I always read extensively, and in the past I have provided pointers to the best sources for investors. This year has been hectic on many fronts, and I have been negligent in passing on my conclusions.
In an effort to catch up, I want to focus on a few books that I regard as especially important for the individual investor. This is a time of year when many people are re-examining their methods and decisions. The books that I will highlight will provide a toolkit for your efforts.
If Santa did not leave the right investment books in your (over-sized) stocking, you need to take matters into your own hands.
The first suggestion is --
A great book is effective for readers at many levels. This is a special challenge in the investment world, but the author has delivered.
- Novices will learn concepts that are totally new;
- Intermediates will advance their game, looking more deeply at the possible mistakes (Chapter 5 is a good example);
- Advanced traders will polish up key concepts and sources;
- And even the experts will find a few gems to consider, perhaps mostly in examining their own biases.
This is a book that you will read to learn and re-read whenever issues arise. It should be on your bookshelf, as it is on mine.
What I Personally Liked Best
Chapter 11 -- Smarter Media Consumption -- is crucial. This is the author at his very best. Readers will learn about noise, excessive attention to headlines, finding the right experts and evidence, and why everyone "talks his book" when on TV.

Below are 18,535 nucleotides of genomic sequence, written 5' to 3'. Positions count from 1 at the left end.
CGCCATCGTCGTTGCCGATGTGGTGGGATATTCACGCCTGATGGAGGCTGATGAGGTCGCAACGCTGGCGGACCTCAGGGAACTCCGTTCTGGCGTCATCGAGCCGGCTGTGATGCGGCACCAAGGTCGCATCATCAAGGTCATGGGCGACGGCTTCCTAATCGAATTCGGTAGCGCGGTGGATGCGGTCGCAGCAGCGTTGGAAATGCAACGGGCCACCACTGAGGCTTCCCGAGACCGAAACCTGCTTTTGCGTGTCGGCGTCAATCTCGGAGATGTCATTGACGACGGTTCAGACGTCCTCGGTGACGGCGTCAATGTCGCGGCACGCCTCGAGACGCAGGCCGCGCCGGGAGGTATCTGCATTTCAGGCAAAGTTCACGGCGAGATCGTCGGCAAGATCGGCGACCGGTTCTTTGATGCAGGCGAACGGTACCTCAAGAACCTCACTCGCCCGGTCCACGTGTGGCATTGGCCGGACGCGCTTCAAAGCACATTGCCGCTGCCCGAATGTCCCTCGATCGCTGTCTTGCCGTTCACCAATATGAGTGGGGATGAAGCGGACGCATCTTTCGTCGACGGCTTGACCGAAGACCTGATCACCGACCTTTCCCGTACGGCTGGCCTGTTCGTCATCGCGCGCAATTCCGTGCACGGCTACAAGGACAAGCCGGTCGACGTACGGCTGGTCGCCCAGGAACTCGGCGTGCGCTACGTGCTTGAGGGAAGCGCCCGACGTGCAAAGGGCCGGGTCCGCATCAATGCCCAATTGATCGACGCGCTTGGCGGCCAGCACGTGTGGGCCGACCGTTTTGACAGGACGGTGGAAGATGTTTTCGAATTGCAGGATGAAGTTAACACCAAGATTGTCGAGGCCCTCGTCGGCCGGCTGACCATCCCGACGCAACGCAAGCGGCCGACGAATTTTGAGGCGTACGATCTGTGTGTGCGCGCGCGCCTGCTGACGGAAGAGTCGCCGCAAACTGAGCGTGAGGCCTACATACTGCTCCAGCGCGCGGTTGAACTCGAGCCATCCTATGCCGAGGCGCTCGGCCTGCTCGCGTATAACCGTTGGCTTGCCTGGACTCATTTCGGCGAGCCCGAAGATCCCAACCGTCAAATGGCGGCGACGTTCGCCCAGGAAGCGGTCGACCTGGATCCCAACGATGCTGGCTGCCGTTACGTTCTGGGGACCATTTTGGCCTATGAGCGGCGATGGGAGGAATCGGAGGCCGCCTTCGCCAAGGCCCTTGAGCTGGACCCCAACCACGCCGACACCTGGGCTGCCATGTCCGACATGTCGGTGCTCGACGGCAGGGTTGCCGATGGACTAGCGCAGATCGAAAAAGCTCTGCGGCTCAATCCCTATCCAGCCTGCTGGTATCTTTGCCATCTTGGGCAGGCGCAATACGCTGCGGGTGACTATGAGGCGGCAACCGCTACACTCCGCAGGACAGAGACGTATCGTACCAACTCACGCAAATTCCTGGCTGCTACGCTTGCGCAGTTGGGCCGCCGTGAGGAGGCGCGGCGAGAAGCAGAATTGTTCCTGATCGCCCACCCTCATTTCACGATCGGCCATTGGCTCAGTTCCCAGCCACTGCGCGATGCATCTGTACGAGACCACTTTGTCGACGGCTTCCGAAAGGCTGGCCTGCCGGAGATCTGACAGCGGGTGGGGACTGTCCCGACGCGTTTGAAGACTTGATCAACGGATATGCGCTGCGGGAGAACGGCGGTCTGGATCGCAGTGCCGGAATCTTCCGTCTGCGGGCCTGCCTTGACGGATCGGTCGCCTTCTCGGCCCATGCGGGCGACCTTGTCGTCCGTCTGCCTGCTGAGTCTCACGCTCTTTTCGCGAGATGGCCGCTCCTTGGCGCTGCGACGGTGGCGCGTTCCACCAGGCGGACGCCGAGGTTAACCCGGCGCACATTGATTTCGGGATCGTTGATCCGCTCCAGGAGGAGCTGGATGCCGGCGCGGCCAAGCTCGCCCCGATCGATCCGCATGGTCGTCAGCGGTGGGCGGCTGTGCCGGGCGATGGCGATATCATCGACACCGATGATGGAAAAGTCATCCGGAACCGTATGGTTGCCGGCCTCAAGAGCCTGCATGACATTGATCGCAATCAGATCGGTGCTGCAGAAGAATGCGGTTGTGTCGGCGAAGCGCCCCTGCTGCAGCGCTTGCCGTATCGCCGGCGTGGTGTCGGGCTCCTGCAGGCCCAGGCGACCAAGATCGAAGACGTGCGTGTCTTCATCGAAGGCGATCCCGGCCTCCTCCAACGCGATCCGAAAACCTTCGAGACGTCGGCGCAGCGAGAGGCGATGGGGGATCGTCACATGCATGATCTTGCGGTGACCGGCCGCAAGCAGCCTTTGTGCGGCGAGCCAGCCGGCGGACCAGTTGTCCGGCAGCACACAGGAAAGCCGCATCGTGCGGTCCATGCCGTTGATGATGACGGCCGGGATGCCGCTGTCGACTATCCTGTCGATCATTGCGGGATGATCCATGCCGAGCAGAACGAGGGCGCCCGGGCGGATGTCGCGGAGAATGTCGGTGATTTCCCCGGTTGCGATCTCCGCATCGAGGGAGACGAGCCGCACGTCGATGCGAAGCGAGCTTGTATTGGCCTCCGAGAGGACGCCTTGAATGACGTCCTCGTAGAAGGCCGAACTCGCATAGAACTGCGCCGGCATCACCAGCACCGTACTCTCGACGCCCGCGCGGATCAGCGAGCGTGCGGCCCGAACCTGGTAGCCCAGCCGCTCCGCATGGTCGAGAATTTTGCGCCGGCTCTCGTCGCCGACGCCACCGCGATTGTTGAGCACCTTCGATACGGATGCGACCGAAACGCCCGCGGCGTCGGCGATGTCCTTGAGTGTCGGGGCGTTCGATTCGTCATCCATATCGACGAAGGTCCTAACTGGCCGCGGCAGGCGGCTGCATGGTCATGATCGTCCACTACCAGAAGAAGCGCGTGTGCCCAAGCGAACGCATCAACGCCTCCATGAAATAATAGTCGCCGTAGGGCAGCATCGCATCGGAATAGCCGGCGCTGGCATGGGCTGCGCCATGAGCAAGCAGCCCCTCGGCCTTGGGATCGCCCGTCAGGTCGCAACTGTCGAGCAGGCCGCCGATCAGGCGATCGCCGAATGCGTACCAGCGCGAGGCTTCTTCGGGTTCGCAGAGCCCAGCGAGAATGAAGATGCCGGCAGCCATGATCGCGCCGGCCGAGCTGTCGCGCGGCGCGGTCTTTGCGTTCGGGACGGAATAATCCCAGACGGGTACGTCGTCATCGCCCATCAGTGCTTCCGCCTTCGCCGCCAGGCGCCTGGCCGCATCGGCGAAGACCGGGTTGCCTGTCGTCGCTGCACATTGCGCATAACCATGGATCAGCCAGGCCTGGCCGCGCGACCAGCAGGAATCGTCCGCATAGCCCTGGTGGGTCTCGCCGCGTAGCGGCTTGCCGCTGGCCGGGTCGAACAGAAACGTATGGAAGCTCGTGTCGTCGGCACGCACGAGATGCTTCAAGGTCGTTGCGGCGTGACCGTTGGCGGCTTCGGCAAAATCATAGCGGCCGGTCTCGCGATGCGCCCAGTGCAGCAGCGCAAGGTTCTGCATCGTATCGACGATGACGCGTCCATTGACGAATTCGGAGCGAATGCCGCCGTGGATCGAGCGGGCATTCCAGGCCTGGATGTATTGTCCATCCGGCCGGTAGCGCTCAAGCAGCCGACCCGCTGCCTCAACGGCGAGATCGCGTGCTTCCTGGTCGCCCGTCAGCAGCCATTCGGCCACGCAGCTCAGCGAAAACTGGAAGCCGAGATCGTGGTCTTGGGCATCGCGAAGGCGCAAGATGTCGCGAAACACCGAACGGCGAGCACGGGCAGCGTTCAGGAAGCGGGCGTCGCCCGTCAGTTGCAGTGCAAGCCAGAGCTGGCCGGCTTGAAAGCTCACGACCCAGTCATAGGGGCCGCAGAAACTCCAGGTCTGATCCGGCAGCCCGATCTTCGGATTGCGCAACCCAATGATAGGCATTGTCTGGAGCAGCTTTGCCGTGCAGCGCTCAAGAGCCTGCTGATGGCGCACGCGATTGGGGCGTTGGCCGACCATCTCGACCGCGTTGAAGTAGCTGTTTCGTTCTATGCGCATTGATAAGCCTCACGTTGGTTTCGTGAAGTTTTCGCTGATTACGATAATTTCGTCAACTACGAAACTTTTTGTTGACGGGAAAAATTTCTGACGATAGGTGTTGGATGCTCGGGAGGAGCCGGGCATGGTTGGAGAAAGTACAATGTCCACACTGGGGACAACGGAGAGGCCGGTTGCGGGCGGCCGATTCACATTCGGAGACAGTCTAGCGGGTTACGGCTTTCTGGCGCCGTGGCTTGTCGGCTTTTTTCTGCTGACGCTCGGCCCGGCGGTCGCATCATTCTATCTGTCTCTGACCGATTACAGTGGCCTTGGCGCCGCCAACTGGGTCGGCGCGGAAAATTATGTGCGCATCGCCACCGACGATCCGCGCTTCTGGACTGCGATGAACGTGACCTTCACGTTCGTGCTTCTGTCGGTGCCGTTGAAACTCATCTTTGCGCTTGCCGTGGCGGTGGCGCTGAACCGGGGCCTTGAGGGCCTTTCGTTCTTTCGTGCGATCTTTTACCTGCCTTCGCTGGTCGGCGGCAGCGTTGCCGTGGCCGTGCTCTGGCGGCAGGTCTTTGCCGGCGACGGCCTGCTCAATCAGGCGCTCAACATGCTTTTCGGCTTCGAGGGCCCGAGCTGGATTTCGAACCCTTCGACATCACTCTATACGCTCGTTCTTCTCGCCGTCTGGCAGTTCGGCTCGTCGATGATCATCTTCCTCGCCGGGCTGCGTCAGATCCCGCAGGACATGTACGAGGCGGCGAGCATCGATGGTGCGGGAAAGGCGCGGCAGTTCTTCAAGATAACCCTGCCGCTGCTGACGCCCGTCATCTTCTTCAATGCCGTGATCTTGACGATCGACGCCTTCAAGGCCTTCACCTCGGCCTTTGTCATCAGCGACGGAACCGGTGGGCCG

What Most Readers Should Learn
Readers will learn how difficult it is to invest successfully. They will learn even more clearly how tough it is to trade successfully. This is a valuable lesson. The commercials from brokerage firms make it seem so easy. So do the pundits with charts on TV. Before embarking on a career of day-trading your IRA account you should read this book.
About the Author
I confess that I am a special fan of Tadas Viskanta. His blog is a crucial daily source for all of us following the markets. Nearly everyone underestimates what is required to become the leading Internet Curator for investment writing. Tadas helped to define the term "curator".
If I succeeded in reading all of the posts cited each week by Abnormal Returns, I would be a complete expert on every current market issue -- investment, trading, economics, and other related slants. Tadas guides us to the right material in each post. I can evaluate the content and decide what to read, because he has accurately described -- in a few words -- the main thesis of the article. It saves me time.
Now take the next step. To accomplish this Tadas must consider and reject hundreds of posts that we never see. The combination of expertise, tireless work, and exhaustive research make Abnormal Returns a "must read" for the financial community. The opportunity to read a collection of this wisdom in book form is a great starting point for any serious trader or investor. You can also order this via the author's site.
It is Book #1 in my series about what to read. More to come...
Disclosure: I have no positions in any stocks mentioned, and no plans to initiate any positions within the next 72 hours. I wrote this article myself, and it expresses my own opinions. I am not receiving compensation for it. I have no business relationship with any company whose stock is mentioned in this article.